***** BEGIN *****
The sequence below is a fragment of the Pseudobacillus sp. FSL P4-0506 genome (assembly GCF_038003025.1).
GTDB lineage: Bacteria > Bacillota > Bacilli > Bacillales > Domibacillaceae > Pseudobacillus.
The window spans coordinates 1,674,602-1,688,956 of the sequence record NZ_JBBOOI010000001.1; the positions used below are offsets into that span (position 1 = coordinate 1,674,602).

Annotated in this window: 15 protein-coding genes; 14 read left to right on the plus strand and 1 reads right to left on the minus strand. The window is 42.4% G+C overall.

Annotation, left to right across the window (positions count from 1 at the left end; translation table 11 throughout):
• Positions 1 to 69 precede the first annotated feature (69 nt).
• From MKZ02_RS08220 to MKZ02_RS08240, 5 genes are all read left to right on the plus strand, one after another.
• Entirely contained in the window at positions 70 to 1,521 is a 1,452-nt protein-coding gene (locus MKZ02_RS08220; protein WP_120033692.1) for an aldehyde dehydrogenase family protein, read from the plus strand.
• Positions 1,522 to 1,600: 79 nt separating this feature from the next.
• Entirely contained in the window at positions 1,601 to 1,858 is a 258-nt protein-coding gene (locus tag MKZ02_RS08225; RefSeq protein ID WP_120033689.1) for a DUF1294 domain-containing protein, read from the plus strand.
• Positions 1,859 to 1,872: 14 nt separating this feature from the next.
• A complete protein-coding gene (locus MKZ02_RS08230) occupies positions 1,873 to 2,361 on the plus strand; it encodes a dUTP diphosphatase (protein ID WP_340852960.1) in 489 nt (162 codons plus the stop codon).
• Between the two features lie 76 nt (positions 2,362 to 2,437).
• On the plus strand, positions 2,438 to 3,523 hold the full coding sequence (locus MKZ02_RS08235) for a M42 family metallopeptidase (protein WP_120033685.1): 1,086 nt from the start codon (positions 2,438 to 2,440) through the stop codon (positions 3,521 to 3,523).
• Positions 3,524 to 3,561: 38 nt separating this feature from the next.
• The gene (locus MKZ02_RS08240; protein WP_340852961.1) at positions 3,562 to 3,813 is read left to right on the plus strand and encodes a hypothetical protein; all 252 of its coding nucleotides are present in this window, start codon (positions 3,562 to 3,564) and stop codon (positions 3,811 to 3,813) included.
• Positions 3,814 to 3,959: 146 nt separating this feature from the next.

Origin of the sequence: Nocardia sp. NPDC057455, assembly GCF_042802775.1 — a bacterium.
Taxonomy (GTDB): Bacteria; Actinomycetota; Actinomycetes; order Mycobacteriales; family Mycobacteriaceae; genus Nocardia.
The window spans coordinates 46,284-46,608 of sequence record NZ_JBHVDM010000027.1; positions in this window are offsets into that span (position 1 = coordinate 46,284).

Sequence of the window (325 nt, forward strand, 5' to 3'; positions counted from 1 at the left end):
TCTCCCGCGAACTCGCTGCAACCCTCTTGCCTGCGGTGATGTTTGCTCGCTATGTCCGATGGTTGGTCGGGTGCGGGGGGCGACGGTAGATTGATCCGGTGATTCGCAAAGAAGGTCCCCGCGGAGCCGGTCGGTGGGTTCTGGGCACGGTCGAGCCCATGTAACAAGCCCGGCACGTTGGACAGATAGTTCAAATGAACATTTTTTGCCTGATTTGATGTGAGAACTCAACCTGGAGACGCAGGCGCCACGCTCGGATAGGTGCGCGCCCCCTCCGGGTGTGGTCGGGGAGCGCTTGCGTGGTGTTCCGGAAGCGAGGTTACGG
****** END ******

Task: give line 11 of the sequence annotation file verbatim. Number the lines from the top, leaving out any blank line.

• Positions 1,859 to 1,872: 14 nt separating this feature from the next.